I absolutely love Castles of Mad King Ludwig. It’s one of my top favorite games on my shelf. I think the game is well-designed, from the room pieces to the mechanics. The game has almost endless replay value, and it is very simple to explain.
Each player is trying to build their own castle and score the most victory points. Each round the player who is the master builder will draw cards that tell them what kinds of rooms they need to put out for sale. The master builder sets all the prices of the rooms, but then gets to buy a room last.
Rooms vary from 100 sq. ft. to 600 sq. ft., and there are 8 different kinds of rooms, activity, outdoor, utility, etc. When you place a room in your castle, you score points based on what you put that room next to. Each room has a base victory point value, but they will also have a bonus point value that you will score if you meet the criteria. For instance, there’s a room that will score you 3 extra points if you connect it to the doorway of either an activity room or a utility room.
Now all those rooms will also give you a completion reward if you manage to successfully match up all of the doorways with other doorways. Those rewards could be something like re-score the completed room, take an extra turn, get 10,000 mark coins, or take another bonus card.
At the beginning of the game, each player will get 2 bonus cards. These will give you extra points at the end of the game. Some examples: 2 extra points for each 250 sq. ft. room in your castle, 1 extra point for each round room, 2 points for each outdoor room, and so on.
There are also public end game scoring objectives. They are similar to the bonus cards, except they look for the person with the most of a type of room or square footage of a room, etc. The person who wins the objective gets the most points, the second place person gets less points, and so on. The point values and the amount of end game objectives change based on the player count.
One of the major things I like about Castles of Mad King Ludwig is that there are so many avenues to victory. But even with all of that variety, the game is pretty easy to explain. It rarely takes me more than 10-15 minutes to explain this game, and within a turn or two, new players are getting into the grove of picking rooms and attempting to maximize the benefits of completing a room.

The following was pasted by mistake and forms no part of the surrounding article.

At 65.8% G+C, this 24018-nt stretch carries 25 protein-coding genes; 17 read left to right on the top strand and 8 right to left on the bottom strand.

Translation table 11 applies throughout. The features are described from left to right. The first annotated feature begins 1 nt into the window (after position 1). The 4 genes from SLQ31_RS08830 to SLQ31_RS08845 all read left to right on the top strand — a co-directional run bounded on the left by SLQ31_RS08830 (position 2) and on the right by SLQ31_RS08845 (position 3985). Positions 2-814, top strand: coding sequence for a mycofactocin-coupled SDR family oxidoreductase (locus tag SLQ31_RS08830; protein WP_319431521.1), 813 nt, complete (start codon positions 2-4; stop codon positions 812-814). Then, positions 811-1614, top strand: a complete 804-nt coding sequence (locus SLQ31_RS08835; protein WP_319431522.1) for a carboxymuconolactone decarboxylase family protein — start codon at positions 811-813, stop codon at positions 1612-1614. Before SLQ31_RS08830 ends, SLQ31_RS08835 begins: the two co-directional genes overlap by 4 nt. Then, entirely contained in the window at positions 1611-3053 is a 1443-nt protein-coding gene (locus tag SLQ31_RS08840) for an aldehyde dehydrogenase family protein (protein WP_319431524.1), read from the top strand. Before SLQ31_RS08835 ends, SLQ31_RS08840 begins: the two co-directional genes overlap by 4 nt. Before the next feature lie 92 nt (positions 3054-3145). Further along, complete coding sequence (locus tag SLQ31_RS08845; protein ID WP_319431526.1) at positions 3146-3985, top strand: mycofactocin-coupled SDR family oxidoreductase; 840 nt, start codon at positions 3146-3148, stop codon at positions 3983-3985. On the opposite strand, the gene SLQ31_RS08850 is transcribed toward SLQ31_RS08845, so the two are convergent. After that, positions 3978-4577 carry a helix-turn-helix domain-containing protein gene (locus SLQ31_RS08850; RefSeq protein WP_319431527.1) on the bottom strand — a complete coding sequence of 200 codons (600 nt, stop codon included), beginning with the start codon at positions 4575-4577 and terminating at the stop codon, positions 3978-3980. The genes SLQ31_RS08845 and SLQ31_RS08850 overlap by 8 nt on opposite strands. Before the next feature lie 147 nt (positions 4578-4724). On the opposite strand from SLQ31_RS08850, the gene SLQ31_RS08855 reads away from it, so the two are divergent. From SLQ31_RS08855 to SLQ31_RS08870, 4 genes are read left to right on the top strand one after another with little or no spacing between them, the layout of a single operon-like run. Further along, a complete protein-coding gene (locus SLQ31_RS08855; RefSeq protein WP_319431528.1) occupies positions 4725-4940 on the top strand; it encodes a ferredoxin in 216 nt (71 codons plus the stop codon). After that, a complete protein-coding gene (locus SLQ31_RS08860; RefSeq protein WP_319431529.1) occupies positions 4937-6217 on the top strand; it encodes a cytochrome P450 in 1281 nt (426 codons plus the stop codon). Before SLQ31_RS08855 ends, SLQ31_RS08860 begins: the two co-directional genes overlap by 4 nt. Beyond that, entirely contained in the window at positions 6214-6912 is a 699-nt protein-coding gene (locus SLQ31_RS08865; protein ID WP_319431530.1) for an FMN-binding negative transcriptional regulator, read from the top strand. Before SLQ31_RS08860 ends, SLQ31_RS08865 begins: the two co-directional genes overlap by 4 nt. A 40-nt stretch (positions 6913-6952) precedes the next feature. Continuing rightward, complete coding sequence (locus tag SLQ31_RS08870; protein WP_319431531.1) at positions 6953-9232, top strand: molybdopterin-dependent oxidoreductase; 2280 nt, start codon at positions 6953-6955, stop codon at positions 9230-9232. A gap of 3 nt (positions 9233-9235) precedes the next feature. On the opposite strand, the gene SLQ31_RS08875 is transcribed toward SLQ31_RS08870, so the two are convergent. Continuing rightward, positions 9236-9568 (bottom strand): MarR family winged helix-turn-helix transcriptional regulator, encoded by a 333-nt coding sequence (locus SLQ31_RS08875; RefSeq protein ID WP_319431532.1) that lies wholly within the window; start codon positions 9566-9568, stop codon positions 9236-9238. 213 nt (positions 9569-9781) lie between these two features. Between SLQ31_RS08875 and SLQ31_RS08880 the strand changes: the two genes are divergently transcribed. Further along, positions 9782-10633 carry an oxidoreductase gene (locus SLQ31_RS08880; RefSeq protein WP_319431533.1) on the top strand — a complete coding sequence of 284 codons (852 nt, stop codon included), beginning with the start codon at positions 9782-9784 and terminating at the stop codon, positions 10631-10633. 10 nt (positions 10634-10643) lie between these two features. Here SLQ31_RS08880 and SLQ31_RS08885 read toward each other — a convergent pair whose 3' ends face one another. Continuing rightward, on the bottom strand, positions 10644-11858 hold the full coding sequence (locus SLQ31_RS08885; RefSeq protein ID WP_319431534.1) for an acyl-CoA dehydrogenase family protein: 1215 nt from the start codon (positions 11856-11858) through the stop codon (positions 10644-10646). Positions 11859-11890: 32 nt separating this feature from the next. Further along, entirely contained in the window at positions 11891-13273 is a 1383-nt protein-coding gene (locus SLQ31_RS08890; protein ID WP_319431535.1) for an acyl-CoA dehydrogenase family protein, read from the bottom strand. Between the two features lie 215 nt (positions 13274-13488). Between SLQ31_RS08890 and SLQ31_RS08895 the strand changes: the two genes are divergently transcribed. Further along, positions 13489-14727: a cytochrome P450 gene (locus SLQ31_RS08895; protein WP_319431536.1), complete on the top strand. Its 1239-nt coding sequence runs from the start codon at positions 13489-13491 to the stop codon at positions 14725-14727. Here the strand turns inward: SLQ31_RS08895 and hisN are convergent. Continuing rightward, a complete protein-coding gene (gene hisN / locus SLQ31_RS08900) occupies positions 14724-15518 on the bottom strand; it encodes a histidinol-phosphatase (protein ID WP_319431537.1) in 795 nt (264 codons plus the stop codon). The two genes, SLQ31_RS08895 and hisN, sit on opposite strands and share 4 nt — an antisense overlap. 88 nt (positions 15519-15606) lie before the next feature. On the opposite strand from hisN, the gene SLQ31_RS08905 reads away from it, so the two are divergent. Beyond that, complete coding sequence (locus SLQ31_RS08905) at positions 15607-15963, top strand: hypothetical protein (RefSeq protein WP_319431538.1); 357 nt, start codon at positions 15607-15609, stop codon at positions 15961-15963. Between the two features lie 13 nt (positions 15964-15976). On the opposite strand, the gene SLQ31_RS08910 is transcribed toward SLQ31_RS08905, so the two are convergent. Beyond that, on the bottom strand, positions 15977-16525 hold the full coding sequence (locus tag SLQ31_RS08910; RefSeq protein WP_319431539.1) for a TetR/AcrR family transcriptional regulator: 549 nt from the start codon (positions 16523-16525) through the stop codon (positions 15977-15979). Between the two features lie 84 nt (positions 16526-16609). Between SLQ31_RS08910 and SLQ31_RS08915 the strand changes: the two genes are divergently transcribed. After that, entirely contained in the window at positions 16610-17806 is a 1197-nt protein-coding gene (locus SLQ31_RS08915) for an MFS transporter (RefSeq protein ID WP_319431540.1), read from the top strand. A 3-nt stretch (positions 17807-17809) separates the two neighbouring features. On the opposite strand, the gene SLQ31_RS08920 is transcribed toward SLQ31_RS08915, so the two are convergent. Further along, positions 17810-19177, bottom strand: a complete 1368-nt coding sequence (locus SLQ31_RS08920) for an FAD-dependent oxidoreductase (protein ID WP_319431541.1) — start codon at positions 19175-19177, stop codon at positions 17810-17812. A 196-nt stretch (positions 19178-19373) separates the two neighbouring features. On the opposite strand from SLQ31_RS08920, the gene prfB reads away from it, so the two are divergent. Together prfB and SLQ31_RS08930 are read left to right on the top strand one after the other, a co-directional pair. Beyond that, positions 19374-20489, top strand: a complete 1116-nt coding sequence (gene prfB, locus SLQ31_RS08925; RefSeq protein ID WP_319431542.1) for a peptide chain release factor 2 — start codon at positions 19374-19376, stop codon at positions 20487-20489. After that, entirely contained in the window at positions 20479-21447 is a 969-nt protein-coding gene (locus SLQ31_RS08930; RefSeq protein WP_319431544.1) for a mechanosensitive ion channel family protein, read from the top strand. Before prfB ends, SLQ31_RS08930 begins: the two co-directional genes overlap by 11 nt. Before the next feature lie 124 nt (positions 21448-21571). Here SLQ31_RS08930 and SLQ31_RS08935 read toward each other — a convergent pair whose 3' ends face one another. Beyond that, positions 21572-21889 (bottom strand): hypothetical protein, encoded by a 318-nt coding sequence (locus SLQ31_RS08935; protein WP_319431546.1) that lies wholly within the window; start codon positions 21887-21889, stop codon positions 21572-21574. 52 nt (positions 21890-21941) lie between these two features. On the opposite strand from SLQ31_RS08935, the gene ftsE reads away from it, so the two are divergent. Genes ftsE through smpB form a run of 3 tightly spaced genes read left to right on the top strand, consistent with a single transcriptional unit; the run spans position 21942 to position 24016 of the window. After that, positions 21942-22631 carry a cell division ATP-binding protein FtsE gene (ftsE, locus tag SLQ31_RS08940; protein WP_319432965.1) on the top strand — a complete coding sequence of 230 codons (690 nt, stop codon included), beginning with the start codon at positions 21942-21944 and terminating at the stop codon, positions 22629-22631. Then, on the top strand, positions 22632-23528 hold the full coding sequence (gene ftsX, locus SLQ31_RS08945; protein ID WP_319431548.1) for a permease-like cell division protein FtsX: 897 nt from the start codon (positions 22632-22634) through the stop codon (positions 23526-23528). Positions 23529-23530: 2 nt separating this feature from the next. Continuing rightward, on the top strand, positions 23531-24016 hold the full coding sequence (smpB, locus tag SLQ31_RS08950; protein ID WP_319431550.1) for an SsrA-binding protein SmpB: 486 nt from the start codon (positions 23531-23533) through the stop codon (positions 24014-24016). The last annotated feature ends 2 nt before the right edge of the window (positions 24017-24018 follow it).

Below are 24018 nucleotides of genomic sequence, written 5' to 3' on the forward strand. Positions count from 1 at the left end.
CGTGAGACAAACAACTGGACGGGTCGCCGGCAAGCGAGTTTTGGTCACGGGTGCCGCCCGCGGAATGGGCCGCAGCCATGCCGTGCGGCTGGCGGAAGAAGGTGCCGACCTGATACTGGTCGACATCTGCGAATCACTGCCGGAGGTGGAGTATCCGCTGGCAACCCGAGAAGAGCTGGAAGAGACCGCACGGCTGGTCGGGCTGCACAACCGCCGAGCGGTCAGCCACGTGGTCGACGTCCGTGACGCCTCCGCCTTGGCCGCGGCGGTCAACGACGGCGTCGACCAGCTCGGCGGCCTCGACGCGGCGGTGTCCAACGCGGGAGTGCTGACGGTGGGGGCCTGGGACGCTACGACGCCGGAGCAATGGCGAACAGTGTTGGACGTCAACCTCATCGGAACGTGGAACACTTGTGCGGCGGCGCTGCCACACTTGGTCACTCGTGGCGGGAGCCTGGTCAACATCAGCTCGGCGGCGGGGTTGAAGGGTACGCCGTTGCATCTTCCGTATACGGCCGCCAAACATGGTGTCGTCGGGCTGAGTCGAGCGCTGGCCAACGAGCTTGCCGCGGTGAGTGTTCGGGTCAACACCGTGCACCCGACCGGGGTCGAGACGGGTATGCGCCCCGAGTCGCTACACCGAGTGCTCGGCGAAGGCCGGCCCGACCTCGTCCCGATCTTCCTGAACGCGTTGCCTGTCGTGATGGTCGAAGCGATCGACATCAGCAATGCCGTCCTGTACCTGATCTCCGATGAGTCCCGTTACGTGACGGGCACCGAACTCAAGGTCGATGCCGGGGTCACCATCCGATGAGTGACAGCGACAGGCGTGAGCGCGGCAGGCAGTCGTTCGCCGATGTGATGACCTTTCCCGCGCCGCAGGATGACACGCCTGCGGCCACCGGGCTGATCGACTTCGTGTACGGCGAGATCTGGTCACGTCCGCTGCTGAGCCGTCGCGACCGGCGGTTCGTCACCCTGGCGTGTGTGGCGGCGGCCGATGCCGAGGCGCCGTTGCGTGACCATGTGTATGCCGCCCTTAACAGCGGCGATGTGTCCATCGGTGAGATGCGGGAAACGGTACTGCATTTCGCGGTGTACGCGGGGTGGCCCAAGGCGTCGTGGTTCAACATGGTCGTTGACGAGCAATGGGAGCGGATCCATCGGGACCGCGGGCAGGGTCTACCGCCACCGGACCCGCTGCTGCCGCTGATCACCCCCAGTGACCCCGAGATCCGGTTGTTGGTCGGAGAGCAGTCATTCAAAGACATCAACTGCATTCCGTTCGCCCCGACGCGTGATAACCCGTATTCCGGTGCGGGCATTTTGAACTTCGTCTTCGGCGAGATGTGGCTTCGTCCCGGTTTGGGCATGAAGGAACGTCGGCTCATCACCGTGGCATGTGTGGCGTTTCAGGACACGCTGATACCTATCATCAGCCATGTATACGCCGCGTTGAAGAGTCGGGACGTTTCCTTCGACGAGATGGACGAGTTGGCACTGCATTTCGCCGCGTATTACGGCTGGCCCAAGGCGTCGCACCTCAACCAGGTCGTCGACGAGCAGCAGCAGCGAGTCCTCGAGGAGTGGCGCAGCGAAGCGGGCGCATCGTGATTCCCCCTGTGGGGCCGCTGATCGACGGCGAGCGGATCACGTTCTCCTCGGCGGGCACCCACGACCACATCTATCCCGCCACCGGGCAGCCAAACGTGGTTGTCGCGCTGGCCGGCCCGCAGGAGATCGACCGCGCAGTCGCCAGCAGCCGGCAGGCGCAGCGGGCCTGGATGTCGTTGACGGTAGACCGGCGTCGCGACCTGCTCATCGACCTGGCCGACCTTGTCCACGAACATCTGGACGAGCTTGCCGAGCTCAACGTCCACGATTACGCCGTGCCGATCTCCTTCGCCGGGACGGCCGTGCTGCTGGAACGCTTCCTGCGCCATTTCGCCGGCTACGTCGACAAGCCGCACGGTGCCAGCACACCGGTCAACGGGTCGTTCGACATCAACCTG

The variety in the game is fabulous as well. Every single room is different, from the name of the room (I personally like the nap room and the fungus room, I mean who wouldn’t want those rooms in their castle?) to the points that they score. Reading off the different names of the rooms and looking at the overall ridiculous castle you build is part of the fun.
Another great thing about Castles of Mad King Ludwig is that you will never play the same game twice, because when you start the game, you do not play with every single room tile. Depending on the player count, you only play with that many rooms, and it’s completely random. So some games, only one or two 150 sq. ft. rooms came out, whereas in another game all of them were drawn.
Normally I don’t like games that have a ton of chance that’s involved. But while there is a bit of chance in what rooms are available for purchase, with some good planning and a flexible strategy, anyone can win the game. You can attempt to try to simply maximize the amount of points of each room you put down. Or you can try to go straight for those public objectives. Or you can try to complete as many utility rooms as possible to grab up more bonus cards to get more points at the end of the game.
Besides that kind of large scale strategy, there’s a lot of intricate planning and scheming you can do as well. Not every type of room (utility, entertainment, etc) is available in each size. For instance, the 500 sq. ft. rooms can only possibly be the entertainment, downstairs, and outdoor types of rooms.
So if you have a bonus card that gives you extra points for gardens, you can attempt to complete a sleep room, which gives you the bonus of taking up to 2 rooms from a stack of rooms, and put them in the queue to be drawn next. If you’re looking for gardens, you would want to choose two rooms from a size that possibly has gardens.
But despite having a deep level of possible strategies, the mechanics of Castles of Mad King Ludwig are overall very simple. The game never gets bogged down by complicated, nitpicky rules, which helps the game play smoothly and quickly.
Castles of Mad King Ludwig has simple mechanics and a depth of strategy, great replay value thanks to some randomization of what rooms are available to purchase each game, and is super fun. I could play this game over and over again and not get sick of it.
Castles of Mad King Ludwig is designed by Ted Alspach and published by Bezier Games. The game takes about an hour and a half to play, is for 1-4 players, and retails for $59.95 (though you can definitely find it for cheaper).
Review Score: 9.5/10
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